The Catholic Church has many problems on its hands at the moment – some of them entirely of its own making. Yet in a very real sense and despite all the Church’s achievements over two millennia it has never had anything else.
The Church may be guided by the Holy Spirit but it is staffed by human beings after all. But among the real problems facing the Church today is the counter-Gospel witness of political leaders and prominent public figures who publically describe themselves as Catholic but who just as publically reject the Church’s faith and its moral teaching in key areas. What to do about this is an especially thorny problem.
This particular matter has come to the fore yet again – this time in the US. As many readers will be aware, Governor Andrew Cuomo of New York celebrated with his Democratic Party colleagues the signing into law for New York of the most unrestrained abortion law in the nation. Governor Cuomo’s name will go down in history, objectively speaking, as a legaliser of infanticide.
But perhaps two things shocked many faithful Catholics who seek to follow Christ. One is that Cuomo identifies himself as a Catholic. The second was the sickening sight of the Governor celebrating his legalisation of the killing of children up until birth with his colleagues, including the lighting up of New York’s iconic One World Trade Centre in pink.
Faithful Catholics are perfectly entitled to feel betrayed and angry.
More importantly, the entire human population which believes in the sanctity of human life and that the killing of children is a moral travesty are entitled to feel this way – and they are right. For the objective evil of his action, Governor Cuomo is a repulsive figure. Yet he is a pitiful but also typical example of the sort of problem the Church now too-often finds itself confronted with in the civic and political squares of public life. And he is not alone.
See related story:Monica Doumit: Our voice for life will not be silent
In Australia and throughout the world, notably in places such as Europe and the US, there are numerous Catholic politicians, entertainers and prominent public figures who use the advantage of their fame or prominence to openly enact or advocate against the faith they claim as well as against objective moral reason and truth.
If this was so in relation to things such as mere economic principles, for example, it might not be so disconcerting or alarming. But when such actions give aid or rise to moral evil – whether it be the enslaving of other human beings, the killing of children, the sick, the depressed, the mentally ill and the elderly or sexual exploitation of human persons in general – then such Catholic figures are trading in evil.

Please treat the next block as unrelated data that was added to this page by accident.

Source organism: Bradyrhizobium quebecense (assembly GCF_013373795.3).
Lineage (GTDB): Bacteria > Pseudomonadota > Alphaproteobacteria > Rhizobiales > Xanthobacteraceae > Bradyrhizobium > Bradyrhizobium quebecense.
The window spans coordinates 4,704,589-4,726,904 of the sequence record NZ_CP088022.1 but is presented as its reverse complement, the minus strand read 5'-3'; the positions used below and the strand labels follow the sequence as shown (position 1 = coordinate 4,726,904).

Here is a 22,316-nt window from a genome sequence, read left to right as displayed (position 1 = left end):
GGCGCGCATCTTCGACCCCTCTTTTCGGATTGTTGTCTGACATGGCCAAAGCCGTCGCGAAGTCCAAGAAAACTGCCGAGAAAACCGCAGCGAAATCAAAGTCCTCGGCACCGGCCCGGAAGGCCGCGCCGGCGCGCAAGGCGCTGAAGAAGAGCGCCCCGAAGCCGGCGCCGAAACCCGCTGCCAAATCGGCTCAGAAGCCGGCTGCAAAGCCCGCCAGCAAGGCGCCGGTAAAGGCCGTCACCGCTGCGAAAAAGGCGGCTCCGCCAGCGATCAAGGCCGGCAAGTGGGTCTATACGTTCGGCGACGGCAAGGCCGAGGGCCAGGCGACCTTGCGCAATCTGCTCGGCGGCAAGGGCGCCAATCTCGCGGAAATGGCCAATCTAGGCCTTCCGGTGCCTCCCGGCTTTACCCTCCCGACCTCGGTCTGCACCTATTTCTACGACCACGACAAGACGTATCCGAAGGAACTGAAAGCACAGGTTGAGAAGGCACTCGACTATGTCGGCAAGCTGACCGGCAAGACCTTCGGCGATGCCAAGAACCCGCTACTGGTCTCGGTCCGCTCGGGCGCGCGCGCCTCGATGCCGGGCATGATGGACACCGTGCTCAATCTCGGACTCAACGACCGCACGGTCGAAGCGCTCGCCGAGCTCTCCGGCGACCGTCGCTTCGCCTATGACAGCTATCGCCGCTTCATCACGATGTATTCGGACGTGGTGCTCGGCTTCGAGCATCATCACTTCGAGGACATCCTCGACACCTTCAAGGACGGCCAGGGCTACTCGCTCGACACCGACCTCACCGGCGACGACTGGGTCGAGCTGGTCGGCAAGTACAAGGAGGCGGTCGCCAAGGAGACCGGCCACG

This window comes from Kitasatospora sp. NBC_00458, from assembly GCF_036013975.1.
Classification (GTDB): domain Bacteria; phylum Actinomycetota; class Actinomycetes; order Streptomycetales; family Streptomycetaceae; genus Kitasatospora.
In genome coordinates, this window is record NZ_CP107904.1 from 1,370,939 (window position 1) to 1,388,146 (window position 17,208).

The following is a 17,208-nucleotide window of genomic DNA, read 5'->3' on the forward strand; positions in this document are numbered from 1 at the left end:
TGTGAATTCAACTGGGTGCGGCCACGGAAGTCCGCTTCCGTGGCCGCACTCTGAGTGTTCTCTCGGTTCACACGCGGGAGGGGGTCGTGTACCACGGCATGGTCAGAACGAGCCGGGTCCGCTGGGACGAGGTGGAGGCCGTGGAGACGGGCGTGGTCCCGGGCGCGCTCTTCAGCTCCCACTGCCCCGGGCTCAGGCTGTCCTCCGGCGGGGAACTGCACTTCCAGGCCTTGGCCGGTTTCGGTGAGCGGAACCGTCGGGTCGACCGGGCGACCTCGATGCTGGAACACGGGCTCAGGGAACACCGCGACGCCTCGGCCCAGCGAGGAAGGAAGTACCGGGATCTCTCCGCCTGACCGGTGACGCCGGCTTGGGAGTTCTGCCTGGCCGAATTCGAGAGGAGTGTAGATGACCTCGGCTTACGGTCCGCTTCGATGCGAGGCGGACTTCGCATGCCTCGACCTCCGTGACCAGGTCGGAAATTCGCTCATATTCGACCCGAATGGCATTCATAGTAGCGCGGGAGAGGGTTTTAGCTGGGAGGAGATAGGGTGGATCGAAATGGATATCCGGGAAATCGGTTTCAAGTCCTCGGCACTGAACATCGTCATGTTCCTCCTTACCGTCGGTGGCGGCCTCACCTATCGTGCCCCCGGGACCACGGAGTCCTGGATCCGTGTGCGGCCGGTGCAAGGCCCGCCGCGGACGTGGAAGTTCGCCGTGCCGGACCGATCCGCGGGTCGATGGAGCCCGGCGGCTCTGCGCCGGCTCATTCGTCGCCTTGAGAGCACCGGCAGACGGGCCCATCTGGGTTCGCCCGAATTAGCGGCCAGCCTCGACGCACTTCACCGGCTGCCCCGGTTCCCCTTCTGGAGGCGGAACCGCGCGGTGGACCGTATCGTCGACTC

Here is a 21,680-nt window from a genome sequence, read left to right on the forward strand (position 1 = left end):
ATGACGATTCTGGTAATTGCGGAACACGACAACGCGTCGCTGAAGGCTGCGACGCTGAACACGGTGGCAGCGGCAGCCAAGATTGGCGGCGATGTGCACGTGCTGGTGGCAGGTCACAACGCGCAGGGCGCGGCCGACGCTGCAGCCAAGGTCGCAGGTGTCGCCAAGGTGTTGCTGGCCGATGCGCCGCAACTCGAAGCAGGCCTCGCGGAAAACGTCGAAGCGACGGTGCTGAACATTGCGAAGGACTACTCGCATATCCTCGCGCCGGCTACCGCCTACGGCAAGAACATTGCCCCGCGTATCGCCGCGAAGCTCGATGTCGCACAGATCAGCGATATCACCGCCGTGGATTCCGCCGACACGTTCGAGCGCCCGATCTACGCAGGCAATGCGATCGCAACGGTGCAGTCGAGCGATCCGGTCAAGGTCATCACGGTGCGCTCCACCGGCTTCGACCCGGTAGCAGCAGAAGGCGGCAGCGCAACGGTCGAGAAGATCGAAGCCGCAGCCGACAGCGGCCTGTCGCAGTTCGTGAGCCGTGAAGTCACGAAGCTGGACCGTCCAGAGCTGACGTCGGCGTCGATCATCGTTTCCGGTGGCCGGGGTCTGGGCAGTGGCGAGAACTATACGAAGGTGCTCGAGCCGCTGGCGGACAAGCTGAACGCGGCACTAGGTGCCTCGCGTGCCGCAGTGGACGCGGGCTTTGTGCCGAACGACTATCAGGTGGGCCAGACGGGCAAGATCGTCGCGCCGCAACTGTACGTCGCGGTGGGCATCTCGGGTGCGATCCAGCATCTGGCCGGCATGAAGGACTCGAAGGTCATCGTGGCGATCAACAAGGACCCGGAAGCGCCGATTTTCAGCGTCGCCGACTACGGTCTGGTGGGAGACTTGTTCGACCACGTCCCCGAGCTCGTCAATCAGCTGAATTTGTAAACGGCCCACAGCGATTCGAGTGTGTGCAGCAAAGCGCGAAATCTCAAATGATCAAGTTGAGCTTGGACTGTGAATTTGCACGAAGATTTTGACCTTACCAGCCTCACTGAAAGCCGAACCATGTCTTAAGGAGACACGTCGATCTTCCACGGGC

About the only defence such individuals may have – may – is what we would normally call an invincible ignorance, a curious malady. It’s diagnosable symptoms seem to be fame, a rat cunning in politics or entertainment simultaneously combined with a total insensibility to moral truth. Fear of ratings retributions or loss of votes may be another symptom. Such a condition may one day come to be defined as a disability, a sort of tragic untreatable illness that people in public life often get. Yet the very ignorance which spurs them on does incalculable damage – to their victims, to the common good of society, to the innocent – and all while they claim that they are Catholics.
How the Church responds becomes a difficult question. Following Governor Cuomo’s collusion with infanticide, some Catholics, including bishops, called for his excommunication from the Church. However Cardinal Timothy Dolan, who conducted his own war of words with Governor Cuomo (and who is the Governor’s bishop), stated that this was not his preferred option. One can see why. A figure such as a Governor Andrew Cuomo would doubtless revel in the media attention and fame such an action generated. On the other hand, doing nothing would not appear to be an option. But what?
What is clear is that strong leadership is needed in the Church on how to handle this counter witness which preaches to the ignorant and uninformed that one’s faith is only a badge with no claim on one’s own life or moral issues of any kind. This would seem to be pre-eminently a work of the shepherds, but it is also a work of the baptised who must shoulder the responsibility for striving in the civic and political spheres towards that little-known work of mercy: liberating society from the rule of the ignoramuses.
The counter witness of the faux Catholics does incalculable harm, both to society and the common good, but also, in its own way, to the communion of the faithful we call the Church. Confronting their ignorance is necessary, if occasionally unpleasant. And the refusal to address it could, perhaps, be described as the silence of the shepherds.